Digital Transition -The term "Digital Transition" describes the process all organizations must go through in the 21st Century, as they leverage new technologies that provide new options for Applications, Equipment, Processes, and Networks that make them more effective. In contrast, the term "Municipal Wireless" is limiting. It puts the network technology ahead of the application and process changes that drive the business case.
Sharing the Christmas Spirit
In Spanish, "milagro" means "miracle" and this season seems to call for a miracle right about now. Call this "Tequila-Blogging".....Happy Holidays from MetroNetIQ!
Not to be all gloom and doom, but sometimes I feel a little down. My favorite holiday season approaches, yet I continue to read political blogs that decry the direction we're heading. Last night at the Austin Wireless Association Holiday Party (why can't we just call it a Chistmas Party???), talk was about the municipal wireless world unraveling and (some) folks were wringing their hands. And then, today's NY Times details the results of the Mitchell Report on steroid use in baseball - see Say it Ain't So, Roger, and Barry, and ... - even you, Rocket???
Time to step back and appreciate that this time of year, I get to see old friends at parties, I end up calling people I haven't spoken to that much all year, others come into town to visit relatives and call me, I sneak off to play golf, and generally, start to kick back and unwind, as the year we call "2007" does the same.
So take a hint from me and try something different this year. When you head over to your friend's house, you'll be that much more welcome if you bring along a Bottle of Margaritas, already mixed. Picture that blue bottle above, the tequila inside transformed into a Margarita, with a red ribbon around its neck. A nice change of pace from a bottle of wine, showing up on the doorstep with this libation will make you stand out and your friends will appreciate your brilliance all the more.
So, I thought I'd share one of the things I'm thankful for - as a bartender in my youth, I made millions of margaritas by hand, before the machines were all the rage. I'd free pour into the blender and let 'er rip. All I have to do is smell that stale behind the bar smell and all those memories come flooding back...
As an amateur bartender these past 25 years (I long since gave up making money at that - that was part of my mispent youth), I've had the occasion to experiment, and this is the best recipe I'll wager you will find for making a margarita, and it's true to the original recipe too! Just remember "3-2-2" and "fresh" and keep chanting those two terms, as you read on.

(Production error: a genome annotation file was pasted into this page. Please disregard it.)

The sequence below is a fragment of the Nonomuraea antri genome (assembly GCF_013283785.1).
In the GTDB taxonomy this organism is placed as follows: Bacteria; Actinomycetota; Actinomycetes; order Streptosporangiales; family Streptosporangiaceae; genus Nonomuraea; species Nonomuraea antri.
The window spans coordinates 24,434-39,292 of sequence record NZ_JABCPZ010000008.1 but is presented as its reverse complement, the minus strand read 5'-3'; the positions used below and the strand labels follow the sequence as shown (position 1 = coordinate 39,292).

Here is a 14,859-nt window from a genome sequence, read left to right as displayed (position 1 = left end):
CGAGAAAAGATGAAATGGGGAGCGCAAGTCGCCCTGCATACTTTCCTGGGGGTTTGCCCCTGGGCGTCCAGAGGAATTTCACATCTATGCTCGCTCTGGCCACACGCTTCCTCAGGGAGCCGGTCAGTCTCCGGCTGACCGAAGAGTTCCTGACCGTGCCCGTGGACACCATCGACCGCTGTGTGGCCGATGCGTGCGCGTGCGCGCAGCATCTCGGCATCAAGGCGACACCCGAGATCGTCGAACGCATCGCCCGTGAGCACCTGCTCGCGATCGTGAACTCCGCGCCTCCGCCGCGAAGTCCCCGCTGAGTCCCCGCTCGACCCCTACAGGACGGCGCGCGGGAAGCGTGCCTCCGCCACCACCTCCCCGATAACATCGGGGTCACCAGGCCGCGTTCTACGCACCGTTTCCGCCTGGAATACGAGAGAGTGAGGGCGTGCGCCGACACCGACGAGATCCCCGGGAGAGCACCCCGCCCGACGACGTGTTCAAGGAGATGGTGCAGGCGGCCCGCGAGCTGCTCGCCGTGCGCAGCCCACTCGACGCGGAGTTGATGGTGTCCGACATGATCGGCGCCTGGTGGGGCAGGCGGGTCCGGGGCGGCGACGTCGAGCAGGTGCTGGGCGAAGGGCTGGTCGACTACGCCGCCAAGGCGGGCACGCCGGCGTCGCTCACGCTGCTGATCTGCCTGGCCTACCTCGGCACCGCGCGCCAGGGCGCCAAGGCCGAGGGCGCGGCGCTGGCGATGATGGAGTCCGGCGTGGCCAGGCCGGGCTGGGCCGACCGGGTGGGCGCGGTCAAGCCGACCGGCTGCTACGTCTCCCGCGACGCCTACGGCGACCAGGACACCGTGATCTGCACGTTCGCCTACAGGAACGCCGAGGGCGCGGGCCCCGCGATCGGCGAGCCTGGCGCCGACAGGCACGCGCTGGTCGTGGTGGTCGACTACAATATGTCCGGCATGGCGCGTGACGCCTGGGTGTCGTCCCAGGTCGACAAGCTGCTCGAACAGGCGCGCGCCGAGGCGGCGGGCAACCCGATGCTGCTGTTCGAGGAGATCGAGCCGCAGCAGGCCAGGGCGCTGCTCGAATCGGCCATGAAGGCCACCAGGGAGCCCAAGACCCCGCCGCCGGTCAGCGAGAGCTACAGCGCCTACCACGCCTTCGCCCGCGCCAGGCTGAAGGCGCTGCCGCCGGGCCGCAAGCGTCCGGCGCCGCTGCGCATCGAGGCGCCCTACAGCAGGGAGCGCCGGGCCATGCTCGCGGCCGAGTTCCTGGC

Making the "322" Margarita, to go
1. Tequila: Start with Milagro brand 100% pure agave silver tequila. Buy three bottles and start to experiment at home, which will give you some empty bottles (you'll need these later).
This tequila has my vote for the best value tequila on the market - you can get a fifth for about $25 in most liquor stores - if you take your tequila in the form of that delectable concoction known as the "Margarita," that is. No doubt you can drop a pretty penny for a finer sipping tequila, but mixing an expensive tequila with Triple Sec and lime just isn't a good use of your money. The bottle is pretty, and it is sealed with a cork, not a screw top - a touch of class.
2. Triple Sec: Others like to use Cointreau or Grand Marnier, but again, I think this is a waste of good money, as the stronger orange flavor actually thows out the balance of the finished product. It's a matter of taste, and I've done some tasting. As far as I'm concerned, simple cheap Triple Sec does fine for this cocktail.
3. Lime Juice: Here's where a simple change of pace can make a big difference. Don't settle for premade juices, or juices mixed with sugar. Take your time and squeeze your own. The freshness matters. Get a hand squeezer at Williams Sonoma, or better yet, one of those models that sits on the counter, to make the task easier. And we've found that key limes, those little tiny limes, are the best value and actually provide more juice, and the juice is a little bit sweeter.
Making the Drink
1. Start with the lime juice, because this is the most variable. If you buy plenty of limes, you'll have some flexibility in the recipe. So we usually get 40-80 key limes. Squeeze away, and measure out the juice in 8 oz containers. We often have a juicing party with the kids, they get fresh lime ade afterwards, and we freeze 2-3 containers pre-measured to 8 oz.
2. Pour the 8 oz of fresh squeezed lime juice into an empty Milagro bottle.
3. Measure out 8 oz. of Triple Sec and add to the Milagro bottle.
4. Measure out 12 oz. of Milagro Tequila and add to the Milagro bottle.
5. Pop in the cork top and shake it around.
6. Pour over plenty of ice and drink it slowly, savoring the different tastes.
Any odd amounts of lime juice can always be matched with Triple Sec and Tequila using the 3-2-2 ratio - you don't have to follow the 12/8/8 ratio above, that just works for us to make a bottle and keep it in the refrigerator or take it to a friend's house.
This drink actually comes across much stronger than the Margaritas you're used to, so treat it like a Martini, sipping in moderation. But once you get used to this smooth drink, you'll have a hard time going back to the sweet frozen varieties at the Mexican food restaurants that are more typical.
In the past, we've added this recipe onto a blank business card decorated with Christmas symbols and tied it to a full bottle of margaritas with a red ribbon for a unique gift. Share the spirit, and have a great Christmas Holiday and a Wonderful New Year!
Finally, I heard this song on the radio the other day ... helps me keep things in perspective to laugh a little at all the folly of the holly, this time of year.
Posted on December 14, 2007 at 08:11 AM
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